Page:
Greener Gadgets 2010: Yves Béhar's Hacked Car Concept, Green Underwear project, and Top 3 Design Principles


Photo by Jaymi Heimbuch

The first keynote of the day at Greener Gadgets came from Yves Behar, founder of fuseproject and one of our favorite designers around TreeHugger, dreaming up things from bike helmets to the One Laptop Per Child computer. And its no surprise why. He's all about integrating sustainability into every aspect of design, from cars to undies. During his talk, Behar covered some cool design projects that illustrate what he lists as the three most important principles for designers to follow if we want to see real change in how sustainable our stuff - and our world - can be.Two of the top innovations Behar highlighted from his work included a hackable car concept. The idea is to create an electric car where the engine and chassis is standard, but the buyer controls all the rest. The windshield and rear window, headlights and tail lights, and other features of the fron t and back would be made exactly the same so that the number of manufactured parts is minimized, and from there the consumer creates their ideal vehicle to suit their needs. Few parts, ultimate user control. Seriously cool idea.

While this is a concept, there's another project that is equally green but already on the market. It's his PACT project, where designers and nonprofits combine efforts to create and distribute what could possibly be called the world's greenest underwear.

The designers looked at the system for creating the underwear and found a way to source the entire product within a 100 mile radius in Turkey. From the growing of the organic cotton, to the milling, to the printing with vegetable-based inks, to the sewing and packaging, everything is done within a 100 mile radius to not only help farmers and workers earn solid wages, but also to minimize transportation of goods as much as possible. Each design - which changes every six weeks - is connected to a vetted nonprofit such as Oceana or ForestEthics, who recieves 10% of the profits.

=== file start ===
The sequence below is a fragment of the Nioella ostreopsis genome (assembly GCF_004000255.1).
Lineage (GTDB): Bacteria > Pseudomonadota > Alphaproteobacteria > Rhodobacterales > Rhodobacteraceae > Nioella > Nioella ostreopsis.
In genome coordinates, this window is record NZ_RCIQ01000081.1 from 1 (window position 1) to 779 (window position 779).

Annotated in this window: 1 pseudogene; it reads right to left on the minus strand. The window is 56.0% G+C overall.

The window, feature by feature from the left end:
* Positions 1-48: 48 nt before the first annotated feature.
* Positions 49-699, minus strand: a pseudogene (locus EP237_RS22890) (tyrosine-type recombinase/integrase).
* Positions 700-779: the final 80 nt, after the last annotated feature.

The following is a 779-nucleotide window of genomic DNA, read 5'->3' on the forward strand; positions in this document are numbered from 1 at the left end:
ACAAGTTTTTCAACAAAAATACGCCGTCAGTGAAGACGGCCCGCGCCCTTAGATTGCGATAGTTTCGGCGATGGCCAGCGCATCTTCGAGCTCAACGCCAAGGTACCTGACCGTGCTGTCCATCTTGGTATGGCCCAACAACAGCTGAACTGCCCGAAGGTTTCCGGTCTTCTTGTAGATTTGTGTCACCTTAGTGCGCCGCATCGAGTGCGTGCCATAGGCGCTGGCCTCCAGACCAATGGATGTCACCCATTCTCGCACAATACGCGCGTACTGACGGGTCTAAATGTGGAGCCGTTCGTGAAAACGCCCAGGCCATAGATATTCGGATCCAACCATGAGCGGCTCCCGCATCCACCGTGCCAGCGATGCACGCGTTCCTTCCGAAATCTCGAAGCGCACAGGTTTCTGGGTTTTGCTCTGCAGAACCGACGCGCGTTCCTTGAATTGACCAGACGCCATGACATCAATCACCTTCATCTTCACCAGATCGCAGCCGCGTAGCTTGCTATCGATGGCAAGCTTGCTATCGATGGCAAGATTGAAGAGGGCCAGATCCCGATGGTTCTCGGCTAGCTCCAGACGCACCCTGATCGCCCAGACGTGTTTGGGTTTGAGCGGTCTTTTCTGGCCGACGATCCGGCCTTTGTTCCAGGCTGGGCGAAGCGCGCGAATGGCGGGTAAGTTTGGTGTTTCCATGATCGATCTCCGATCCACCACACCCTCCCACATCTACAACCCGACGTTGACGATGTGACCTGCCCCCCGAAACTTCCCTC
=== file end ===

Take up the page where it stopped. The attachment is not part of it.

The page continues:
Behar also stressed that this system highlights how design needs to change. He noted that designers are usually just part of creating a product, but if they can be allowed to be part of a company's team and have input throughout the entire business, from marketing to product design to distribution, then designers can help develop a new business ethic that keeps sustainability at the forefront.

Behar listed three key principles that designers can and should apply, whether or not they're part of the business from front end to back end, or simply working on a one-time project. They are:

1. Push green not as a constraint, but as the sexiest tool in the design toolbox
2. Move away from short term design and into creating things that will last - whether its a product or an idea, make it a legacy.
3. Get design everywhere it is needed - don't just design for the developed world and hope the rest of the world can catch up.

He concluded with a great thought - if it can't be ethical, it can't be beautiful, and if it can't be beautiful, then it shouldn't be at all.

More on Greener Gadgets 2010
Greener Gadgets 2010: What's the Greenest Gadget of The Year?
Greener Gadgets 2010: What Do Top Concepts Say About Us, Electronics Industry?
Greener Gadgets 2010: Design Competition Winner Isn't A Gadget At All

Tags: Designers | Environmental Footprint

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